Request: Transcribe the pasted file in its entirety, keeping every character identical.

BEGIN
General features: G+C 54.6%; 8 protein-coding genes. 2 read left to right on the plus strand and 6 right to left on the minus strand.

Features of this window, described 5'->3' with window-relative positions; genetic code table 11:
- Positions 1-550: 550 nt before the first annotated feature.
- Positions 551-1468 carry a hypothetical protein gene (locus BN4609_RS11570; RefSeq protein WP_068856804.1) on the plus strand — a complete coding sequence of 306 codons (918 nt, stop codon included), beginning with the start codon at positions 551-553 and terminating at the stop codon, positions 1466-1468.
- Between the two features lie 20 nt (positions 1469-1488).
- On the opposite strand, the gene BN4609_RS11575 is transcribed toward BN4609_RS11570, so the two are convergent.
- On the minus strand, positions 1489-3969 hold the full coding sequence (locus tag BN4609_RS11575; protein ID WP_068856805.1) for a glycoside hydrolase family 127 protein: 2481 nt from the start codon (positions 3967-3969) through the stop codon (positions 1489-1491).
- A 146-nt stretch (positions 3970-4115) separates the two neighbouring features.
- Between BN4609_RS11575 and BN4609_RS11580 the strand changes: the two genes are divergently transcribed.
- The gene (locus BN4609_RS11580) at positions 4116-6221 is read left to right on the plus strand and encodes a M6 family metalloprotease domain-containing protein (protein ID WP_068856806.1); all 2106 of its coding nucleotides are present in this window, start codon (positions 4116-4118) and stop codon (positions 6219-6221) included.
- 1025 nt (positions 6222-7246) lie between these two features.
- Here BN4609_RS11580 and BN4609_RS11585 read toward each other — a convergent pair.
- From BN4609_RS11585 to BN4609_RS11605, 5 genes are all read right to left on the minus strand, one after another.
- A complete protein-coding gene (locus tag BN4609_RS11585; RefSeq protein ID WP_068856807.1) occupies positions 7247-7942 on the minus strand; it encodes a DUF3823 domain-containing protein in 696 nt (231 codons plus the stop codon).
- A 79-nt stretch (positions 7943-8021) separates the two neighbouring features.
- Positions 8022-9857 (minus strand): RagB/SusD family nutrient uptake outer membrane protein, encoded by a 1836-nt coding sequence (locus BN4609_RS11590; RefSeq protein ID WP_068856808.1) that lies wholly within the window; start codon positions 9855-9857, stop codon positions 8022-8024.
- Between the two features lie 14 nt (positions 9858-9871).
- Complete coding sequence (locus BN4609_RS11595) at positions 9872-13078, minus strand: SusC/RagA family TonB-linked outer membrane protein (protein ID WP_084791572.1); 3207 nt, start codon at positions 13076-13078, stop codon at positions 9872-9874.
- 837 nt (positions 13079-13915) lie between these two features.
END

General features: G+C 54.6%; 8 protein-coding genes. 2 read left to right on the plus strand and 6 right to left on the minus strand.

Features of this window, described 5'->3' with window-relative positions; genetic code table 11:
- Positions 1-550: 550 nt before the first annotated feature.
- Positions 551-1468 carry a hypothetical protein gene (locus BN4609_RS11570; RefSeq protein WP_068856804.1) on the plus strand — a complete coding sequence of 306 codons (918 nt, stop codon included), beginning with the start codon at positions 551-553 and terminating at the stop codon, positions 1466-1468.
- Between the two features lie 20 nt (positions 1469-1488).
- On the opposite strand, the gene BN4609_RS11575 is transcribed toward BN4609_RS11570, so the two are convergent.
- On the minus strand, positions 1489-3969 hold the full coding sequence (locus tag BN4609_RS11575; protein ID WP_068856805.1) for a glycoside hydrolase family 127 protein: 2481 nt from the start codon (positions 3967-3969) through the stop codon (positions 1489-1491).
- A 146-nt stretch (positions 3970-4115) separates the two neighbouring features.
- Between BN4609_RS11575 and BN4609_RS11580 the strand changes: the two genes are divergently transcribed.
- The gene (locus BN4609_RS11580) at positions 4116-6221 is read left to right on the plus strand and encodes a M6 family metalloprotease domain-containing protein (protein ID WP_068856806.1); all 2106 of its coding nucleotides are present in this window, start codon (positions 4116-4118) and stop codon (positions 6219-6221) included.
- 1025 nt (positions 6222-7246) lie between these two features.
- Here BN4609_RS11580 and BN4609_RS11585 read toward each other — a convergent pair.
- From BN4609_RS11585 to BN4609_RS11605, 5 genes are all read right to left on the minus strand, one after another.
- A complete protein-coding gene (locus tag BN4609_RS11585; RefSeq protein ID WP_068856807.1) occupies positions 7247-7942 on the minus strand; it encodes a DUF3823 domain-containing protein in 696 nt (231 codons plus the stop codon).
- A 79-nt stretch (positions 7943-8021) separates the two neighbouring features.
- Positions 8022-9857 (minus strand): RagB/SusD family nutrient uptake outer membrane protein, encoded by a 1836-nt coding sequence (locus BN4609_RS11590; RefSeq protein ID WP_068856808.1) that lies wholly within the window; start codon positions 9855-9857, stop codon positions 8022-8024.
- Between the two features lie 14 nt (positions 9858-9871).
- Complete coding sequence (locus BN4609_RS11595) at positions 9872-13078, minus strand: SusC/RagA family TonB-linked outer membrane protein (protein ID WP_084791572.1); 3207 nt, start codon at positions 13076-13078, stop codon at positions 9872-9874.
- 837 nt (positions 13079-13915) lie between these two features.